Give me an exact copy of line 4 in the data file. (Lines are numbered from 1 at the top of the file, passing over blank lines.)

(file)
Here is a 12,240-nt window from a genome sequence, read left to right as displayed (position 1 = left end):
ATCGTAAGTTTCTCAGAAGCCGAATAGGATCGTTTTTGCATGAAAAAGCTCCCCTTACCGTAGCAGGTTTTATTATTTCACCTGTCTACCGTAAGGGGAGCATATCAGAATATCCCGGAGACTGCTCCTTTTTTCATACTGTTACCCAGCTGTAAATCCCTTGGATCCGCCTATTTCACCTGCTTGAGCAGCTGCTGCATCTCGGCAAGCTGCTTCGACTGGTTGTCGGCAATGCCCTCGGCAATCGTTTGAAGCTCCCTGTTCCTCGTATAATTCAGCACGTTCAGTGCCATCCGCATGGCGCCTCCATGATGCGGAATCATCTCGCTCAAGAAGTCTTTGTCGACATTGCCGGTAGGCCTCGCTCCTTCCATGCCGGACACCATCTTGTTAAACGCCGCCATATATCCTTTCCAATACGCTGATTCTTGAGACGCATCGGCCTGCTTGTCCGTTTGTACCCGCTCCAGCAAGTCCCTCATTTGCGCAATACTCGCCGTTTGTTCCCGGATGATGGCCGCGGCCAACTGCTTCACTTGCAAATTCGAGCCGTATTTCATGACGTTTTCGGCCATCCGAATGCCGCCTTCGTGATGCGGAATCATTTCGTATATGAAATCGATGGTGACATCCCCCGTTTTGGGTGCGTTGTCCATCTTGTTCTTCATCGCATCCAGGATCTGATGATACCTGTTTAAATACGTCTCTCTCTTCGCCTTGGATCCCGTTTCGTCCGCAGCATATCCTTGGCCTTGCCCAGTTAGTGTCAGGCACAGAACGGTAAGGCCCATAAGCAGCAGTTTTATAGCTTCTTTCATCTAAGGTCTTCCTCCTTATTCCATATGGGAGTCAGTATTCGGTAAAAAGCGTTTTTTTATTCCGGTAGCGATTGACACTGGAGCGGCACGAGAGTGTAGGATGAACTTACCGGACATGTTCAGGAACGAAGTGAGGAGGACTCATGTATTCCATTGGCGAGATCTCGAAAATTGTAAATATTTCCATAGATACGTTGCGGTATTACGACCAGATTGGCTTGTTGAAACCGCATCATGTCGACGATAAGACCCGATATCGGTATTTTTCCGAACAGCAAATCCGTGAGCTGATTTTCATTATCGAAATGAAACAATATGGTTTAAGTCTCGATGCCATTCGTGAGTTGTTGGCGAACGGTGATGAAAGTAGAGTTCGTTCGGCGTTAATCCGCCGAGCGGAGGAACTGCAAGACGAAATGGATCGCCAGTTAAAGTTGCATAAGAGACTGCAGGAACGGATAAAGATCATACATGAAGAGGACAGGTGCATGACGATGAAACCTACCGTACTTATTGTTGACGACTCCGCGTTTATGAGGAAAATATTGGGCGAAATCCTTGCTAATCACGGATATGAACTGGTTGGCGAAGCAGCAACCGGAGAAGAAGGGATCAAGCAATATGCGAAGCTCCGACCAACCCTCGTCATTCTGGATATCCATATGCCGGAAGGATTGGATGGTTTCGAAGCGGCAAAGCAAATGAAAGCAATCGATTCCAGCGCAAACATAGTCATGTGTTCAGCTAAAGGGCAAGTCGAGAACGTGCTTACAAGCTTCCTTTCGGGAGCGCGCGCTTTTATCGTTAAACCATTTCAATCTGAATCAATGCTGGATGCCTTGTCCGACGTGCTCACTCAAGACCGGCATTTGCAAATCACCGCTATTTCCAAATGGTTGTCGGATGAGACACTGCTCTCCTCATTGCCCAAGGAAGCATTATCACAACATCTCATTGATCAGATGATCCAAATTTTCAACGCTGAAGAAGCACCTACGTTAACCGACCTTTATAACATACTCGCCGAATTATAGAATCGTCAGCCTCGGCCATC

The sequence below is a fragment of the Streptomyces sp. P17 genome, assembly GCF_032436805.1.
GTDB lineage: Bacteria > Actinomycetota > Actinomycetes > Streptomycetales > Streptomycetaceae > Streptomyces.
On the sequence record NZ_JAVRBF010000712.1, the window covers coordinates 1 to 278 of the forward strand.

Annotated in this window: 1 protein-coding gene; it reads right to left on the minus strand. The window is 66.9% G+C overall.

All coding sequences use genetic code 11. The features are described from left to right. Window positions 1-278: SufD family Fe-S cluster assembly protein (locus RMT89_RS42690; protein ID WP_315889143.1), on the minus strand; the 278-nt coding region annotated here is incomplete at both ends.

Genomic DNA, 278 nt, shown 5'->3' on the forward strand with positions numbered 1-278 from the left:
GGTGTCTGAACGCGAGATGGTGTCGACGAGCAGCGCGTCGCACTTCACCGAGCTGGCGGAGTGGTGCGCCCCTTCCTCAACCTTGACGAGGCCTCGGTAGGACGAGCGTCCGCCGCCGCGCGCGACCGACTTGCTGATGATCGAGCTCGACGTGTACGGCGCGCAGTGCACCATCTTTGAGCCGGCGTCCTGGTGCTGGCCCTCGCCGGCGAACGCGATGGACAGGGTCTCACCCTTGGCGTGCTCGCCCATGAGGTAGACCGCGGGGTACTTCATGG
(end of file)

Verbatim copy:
GTDB lineage: Bacteria > Actinomycetota > Actinomycetes > Streptomycetales > Streptomycetaceae > Streptomyces.